Oh, did I not mention? I’m currently in a location with no sewing machine access. I’ll be reunited with my trusty machines soon, but for now, it’s all by hand, all the time. For me, this is not a problem – I actually find sewing by hand to be relaxing. I feel like I’m always trying to get a million things done, and always trying to get them done faster. Machine sewing lends itself to getting things stitched up as quickly as possible but, by hand, I can only go as fast as I can go. There’s no point rushing, it’s a slow activity and that’s just how it is. It’s nice to take your time sometimes. So I patiently stitched all the wee wedges together into a lovely circle. It turns out it wasn’t so intimidating after all.

Dresden Plate backing

My plate spent some time pinned to the uncut backing fabric, taped to the wall with masking tape. Classy. I just couldn’t figure out what to next. A lot of pinning and taking down ensued, mostly just resulting me getting really frustrated and not wanting to look at it at all. Finally I turned to the amazing Quilt Explorer and took inspriration from a few original 1930s quilts. I noticed several with borders of very thin strips pieced together. I cut a million tiny rectangles and the plate suffered a few very unfortunate mock-ups that I sadly don’t have photos of, until we finally worked something out.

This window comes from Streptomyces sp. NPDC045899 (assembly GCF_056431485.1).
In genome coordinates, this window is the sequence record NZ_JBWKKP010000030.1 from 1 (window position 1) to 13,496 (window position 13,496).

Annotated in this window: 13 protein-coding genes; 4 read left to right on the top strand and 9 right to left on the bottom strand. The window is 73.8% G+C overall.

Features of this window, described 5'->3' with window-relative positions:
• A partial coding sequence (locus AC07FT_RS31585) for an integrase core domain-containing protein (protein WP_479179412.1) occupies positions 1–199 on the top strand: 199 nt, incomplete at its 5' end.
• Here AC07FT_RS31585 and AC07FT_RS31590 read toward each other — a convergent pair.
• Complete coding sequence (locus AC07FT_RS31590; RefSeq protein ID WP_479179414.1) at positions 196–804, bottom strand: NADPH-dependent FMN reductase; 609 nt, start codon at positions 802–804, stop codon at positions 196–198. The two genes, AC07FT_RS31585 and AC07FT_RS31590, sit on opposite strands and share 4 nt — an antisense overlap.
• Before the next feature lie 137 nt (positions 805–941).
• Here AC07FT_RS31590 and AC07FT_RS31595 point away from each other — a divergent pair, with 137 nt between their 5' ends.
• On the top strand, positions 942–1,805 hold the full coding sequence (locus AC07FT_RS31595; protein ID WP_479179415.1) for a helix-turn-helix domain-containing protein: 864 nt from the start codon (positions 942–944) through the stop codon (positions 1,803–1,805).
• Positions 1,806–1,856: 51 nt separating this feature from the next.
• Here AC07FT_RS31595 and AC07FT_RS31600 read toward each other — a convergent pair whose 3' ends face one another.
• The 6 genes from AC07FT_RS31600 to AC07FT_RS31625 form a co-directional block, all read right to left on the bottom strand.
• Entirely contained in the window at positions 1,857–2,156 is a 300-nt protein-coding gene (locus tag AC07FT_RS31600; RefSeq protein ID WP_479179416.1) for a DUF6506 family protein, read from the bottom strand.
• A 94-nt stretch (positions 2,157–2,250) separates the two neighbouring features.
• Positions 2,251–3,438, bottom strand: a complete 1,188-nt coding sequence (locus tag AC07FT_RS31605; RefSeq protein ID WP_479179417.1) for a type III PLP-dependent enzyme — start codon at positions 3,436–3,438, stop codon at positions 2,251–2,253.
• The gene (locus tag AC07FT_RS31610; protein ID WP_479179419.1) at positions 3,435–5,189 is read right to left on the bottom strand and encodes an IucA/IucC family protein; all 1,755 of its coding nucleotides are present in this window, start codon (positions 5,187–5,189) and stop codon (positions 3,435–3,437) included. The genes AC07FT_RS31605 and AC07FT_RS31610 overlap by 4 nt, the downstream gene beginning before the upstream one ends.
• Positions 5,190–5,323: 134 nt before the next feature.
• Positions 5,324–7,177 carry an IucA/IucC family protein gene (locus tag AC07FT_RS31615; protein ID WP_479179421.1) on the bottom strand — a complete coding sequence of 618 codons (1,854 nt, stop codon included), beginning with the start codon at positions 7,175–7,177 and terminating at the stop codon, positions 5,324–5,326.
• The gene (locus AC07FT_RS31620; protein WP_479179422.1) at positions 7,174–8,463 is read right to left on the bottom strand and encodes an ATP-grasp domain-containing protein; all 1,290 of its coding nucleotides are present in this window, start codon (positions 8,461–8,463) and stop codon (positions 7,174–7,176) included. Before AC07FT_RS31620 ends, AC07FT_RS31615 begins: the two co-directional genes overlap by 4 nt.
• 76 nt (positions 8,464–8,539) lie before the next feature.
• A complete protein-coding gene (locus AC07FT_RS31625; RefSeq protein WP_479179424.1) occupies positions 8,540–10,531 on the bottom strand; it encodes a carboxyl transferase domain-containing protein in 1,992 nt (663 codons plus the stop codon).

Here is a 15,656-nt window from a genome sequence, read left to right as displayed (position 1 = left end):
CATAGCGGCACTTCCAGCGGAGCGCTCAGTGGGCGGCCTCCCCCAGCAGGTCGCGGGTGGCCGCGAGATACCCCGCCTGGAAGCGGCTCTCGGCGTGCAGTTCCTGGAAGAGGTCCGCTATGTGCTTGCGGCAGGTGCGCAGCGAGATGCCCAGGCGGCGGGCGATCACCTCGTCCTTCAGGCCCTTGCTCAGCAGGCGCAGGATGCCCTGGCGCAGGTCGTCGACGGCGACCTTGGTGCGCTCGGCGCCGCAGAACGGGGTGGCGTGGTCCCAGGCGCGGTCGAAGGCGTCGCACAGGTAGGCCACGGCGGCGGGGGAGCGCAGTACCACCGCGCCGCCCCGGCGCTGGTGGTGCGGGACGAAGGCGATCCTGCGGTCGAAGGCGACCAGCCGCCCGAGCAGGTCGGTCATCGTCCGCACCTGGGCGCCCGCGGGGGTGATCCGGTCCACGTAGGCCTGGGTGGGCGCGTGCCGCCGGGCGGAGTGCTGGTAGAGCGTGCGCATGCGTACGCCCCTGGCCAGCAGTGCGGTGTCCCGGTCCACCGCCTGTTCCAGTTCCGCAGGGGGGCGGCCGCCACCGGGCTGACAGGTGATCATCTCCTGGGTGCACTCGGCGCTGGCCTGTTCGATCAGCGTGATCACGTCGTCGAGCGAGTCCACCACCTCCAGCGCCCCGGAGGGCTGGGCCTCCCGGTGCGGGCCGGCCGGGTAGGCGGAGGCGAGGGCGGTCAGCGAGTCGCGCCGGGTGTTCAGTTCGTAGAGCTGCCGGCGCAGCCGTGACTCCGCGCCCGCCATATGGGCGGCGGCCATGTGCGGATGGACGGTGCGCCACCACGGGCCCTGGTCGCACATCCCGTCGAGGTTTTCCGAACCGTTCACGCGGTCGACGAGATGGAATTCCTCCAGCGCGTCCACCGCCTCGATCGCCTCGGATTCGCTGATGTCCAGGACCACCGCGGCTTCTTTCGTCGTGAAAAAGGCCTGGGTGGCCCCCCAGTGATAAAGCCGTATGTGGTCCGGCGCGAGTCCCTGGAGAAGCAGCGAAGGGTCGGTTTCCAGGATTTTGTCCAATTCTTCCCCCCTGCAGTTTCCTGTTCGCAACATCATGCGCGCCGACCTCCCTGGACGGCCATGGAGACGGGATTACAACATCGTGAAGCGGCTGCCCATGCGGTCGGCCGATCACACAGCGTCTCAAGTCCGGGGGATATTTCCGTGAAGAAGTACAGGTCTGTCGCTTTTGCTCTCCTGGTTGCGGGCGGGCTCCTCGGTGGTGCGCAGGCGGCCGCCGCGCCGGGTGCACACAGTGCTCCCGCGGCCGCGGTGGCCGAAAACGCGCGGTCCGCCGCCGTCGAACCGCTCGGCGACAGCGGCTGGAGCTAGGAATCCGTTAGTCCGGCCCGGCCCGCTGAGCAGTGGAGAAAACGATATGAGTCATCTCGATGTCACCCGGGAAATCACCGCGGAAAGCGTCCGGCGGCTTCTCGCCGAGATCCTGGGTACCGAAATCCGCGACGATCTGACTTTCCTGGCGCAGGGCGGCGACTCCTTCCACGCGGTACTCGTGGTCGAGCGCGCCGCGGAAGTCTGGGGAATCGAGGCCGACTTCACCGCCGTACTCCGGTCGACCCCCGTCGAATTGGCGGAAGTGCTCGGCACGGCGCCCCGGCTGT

Dresden Plate pinned layout

I love those tiny strip borders, so meticulously pieced together, but it was just too wide and distracting for a mini-quilt like this (the plate itself is 11″ across). Fed up, I rotated all those little rectangles as a last-ditch effort and, viola!, it worked. You might notice the right and bottom border strips are sewn, though not yet ironed. When the other two sides are done, I’ll tape it to the wall again and start the process over to decide what’s next.